Friday, December 19, 2008

How is anyone here skinny?

Argentine cuisine isn´t exactly world-renowned, but it is quite good. Obviously, the country is known for its beef (I can confirm that this is for good reason). But there´s plenty more to eat here than a thick juicy steak. Including the ginormous amounts of beef, the diet here is horrendous. Vegetables here typically include potatoes (fried or mashed), plain lettuce, tomatoes, onions and sometimes mashed pumpkin. Lots of breads--all refined grain, of course. I´ll be going into seclusion when I return, while I burn off a few extra pounds.

Beef: It´s what´s for dinner (and lunch)

First, a few words on the steak. They really do eat tons of it. I ate the best steak of my life in Buenos Aires. A tenderloin (bife de lomo). Juicy. HUGE. Less than US$10. And I´ve had several decent steaks for even less than that. Argentines love an asado, or barbecue. They lay out every part of the cow across the parilla (grill).

This was an asado at the hostel where I stayed in BA. You can see short ribes on the left, with chinchulines (small intestines) in front of them (yes I tried them...crunchy on the outside; pastey on the inside). Chorizos are in the middle, with some morcilla, or blood sausage, in front of them. And to the right, we´ve got a couple kidneys. They taste like beef, but are pretty fatty. And the bife de chorizo (sirloin) isn´t even on the grill yet.

From Argentina

Italians at heart

There´s lots of italian blood in Argentina. BA even has a local slang based on Italian words. And so there´s lots of pizza and pasta. Quite popular is the basic pizza de muzzarella, usually topped with oregano and a few olives. The pizza below cost me 10 pesos, or three bucks.

From Argentina

And there´s a boatload of pasta, typically made fresh at the restaurant. You pick your pasta (spaghettis, raviolis and ñoquis are the most popular) and then your sauce (tomato, bolognese, pesto, cheese, etc). Delicious.

My favorite, ñoquis (gnocchi in Italian; they´re potato dumplings) with pesto sauce. It´s almost gone for a reason

From Argentina


In order to make it from a 1:30 lunch to dinner at 10:30, you often need a snack. I often substitute these snacks for a lunch, as they´re cheaper by far.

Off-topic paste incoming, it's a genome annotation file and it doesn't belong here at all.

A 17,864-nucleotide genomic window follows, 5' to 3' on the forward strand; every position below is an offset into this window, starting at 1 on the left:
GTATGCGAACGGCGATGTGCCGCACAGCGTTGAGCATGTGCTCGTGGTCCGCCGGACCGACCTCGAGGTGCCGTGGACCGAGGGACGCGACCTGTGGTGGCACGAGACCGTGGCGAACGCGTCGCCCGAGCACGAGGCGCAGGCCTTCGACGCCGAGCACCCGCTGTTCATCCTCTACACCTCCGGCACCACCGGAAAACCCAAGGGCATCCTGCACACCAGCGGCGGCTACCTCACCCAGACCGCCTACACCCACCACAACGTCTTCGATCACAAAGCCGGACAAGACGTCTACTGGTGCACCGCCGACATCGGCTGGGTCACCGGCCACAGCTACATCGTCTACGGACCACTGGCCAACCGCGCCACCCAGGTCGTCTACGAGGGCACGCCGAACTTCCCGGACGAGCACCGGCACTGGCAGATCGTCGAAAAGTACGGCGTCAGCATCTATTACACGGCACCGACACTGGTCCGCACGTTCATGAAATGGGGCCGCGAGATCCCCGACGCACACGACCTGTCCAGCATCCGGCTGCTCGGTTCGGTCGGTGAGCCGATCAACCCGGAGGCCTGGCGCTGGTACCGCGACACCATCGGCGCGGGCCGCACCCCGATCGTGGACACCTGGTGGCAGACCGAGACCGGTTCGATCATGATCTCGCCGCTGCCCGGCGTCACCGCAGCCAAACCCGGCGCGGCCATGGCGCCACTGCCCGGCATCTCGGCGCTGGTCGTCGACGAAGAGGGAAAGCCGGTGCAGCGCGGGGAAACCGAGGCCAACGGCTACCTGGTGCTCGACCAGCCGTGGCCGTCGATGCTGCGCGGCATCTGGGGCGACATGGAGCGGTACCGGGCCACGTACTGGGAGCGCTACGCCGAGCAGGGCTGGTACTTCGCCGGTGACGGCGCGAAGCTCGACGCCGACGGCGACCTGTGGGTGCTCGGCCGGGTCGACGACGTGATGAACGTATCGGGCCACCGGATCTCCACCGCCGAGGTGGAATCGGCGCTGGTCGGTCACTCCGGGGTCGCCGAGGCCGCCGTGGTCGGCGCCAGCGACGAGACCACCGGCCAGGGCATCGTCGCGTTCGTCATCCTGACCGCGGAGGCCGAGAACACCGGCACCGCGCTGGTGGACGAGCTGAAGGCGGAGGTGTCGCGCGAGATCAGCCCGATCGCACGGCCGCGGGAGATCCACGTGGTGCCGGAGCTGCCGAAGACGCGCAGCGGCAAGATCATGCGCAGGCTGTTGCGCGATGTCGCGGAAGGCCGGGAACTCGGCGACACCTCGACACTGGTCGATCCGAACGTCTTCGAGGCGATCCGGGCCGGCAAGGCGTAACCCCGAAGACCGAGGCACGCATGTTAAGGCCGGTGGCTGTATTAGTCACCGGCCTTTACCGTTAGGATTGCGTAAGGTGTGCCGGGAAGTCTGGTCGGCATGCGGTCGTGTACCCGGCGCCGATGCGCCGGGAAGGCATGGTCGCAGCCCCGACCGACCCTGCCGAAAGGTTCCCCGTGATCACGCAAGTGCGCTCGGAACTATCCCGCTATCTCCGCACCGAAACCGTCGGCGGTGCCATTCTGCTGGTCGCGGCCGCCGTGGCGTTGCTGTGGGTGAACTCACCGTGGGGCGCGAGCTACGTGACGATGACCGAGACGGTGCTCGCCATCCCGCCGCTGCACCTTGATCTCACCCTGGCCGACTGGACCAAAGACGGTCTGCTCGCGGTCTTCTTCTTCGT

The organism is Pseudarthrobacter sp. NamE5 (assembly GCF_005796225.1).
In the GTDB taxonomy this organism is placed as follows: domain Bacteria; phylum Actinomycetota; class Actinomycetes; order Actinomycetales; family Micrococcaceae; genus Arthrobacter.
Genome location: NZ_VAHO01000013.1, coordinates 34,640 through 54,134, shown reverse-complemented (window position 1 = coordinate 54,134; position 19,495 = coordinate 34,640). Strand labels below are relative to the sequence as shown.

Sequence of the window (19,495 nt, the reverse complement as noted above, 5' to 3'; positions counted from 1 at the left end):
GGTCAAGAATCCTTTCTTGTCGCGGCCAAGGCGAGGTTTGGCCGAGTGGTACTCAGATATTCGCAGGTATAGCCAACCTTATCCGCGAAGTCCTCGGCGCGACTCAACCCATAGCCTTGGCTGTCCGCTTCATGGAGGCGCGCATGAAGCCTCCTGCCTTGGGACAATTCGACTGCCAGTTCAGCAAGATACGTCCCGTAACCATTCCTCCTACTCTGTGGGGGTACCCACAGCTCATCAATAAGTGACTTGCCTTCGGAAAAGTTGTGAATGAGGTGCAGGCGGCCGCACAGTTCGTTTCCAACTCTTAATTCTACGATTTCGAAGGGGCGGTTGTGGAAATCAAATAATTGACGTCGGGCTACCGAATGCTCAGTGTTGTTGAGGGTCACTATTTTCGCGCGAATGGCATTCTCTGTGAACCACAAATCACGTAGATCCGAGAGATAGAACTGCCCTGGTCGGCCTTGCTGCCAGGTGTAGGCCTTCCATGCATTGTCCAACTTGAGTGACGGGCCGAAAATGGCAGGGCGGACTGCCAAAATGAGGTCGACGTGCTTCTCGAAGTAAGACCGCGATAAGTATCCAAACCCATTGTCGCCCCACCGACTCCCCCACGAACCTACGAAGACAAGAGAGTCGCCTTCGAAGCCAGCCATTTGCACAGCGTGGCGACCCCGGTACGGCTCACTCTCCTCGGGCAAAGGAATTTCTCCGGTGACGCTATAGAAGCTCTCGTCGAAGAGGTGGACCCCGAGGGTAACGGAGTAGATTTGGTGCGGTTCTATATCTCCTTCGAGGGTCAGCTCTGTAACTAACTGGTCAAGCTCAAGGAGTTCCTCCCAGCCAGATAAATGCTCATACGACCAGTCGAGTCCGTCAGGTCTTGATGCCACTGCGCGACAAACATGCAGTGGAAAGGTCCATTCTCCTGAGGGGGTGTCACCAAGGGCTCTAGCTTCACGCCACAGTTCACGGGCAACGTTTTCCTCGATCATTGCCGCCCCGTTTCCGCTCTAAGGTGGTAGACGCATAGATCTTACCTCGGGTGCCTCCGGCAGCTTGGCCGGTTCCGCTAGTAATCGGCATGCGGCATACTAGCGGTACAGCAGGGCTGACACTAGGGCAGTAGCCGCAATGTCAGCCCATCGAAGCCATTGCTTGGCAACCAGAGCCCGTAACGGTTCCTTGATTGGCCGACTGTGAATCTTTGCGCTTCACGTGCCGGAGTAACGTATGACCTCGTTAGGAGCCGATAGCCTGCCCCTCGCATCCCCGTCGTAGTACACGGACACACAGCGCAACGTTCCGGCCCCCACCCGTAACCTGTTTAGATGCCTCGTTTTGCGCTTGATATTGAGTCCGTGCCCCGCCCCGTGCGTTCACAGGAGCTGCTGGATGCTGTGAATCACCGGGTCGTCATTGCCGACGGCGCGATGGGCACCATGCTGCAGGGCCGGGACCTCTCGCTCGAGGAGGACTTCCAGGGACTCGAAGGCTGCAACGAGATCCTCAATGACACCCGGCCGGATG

Empanadas are dynamite. Little pastries filled with ground beef, ham and cheese or any number of other combinations, it´s a mission for me to find the best. A day without an empanada is a sad one indeed. My favorite is caprese--mozzarella, tomatoes and basil.

From Argentina

Choripan also is a great snack. The name comes from the ingredients: chorizo and pan, or bread. And this brings me to something very important, as you must must must top your choripan with

CHIMICHURI. Slather it on everything from the obligatory rolls to your steak and sandwiches. It´s oil, vinegar, oregano, garlic and usually some chili, depending on the recipe. Awesome.

Argentines also like a sandwich. Quite common is a simple tostada, a white-bread sandwich with ham and cheese, grilled.


Breakfast is simple, and it´s also, as a rule, included with your hostel stay. Coffee--usually cafe con leche--and medialunas (literally "half moons." Croissants). Smear some dulce de leche, a creamier version of caramel, on your croissants and you´re having desayuno Argentine style.


Of course there´s flan. Of course there´s tirimasu. But why would I waste my time on those when there´s gelato (known here as helado)?? For as little as US$1.50, you can have a small cone piled high with four inches of ice cream. Popular flavors are dulce de leche, a variety of chocolates and fruits. Get at least two flavors to do it right. Like empanadas, I enjoy an helado more often than I should.

I haven´t eaten this well so regularly in my life. Are you drooling yet? Want to come join me?

Now I have to go decide which of these treats is going to be my lunch!

1 comment:

Anonymous said...

my travel philosophy: what do i get to eat while i'm there? and yes, for the record, i'm very jealous.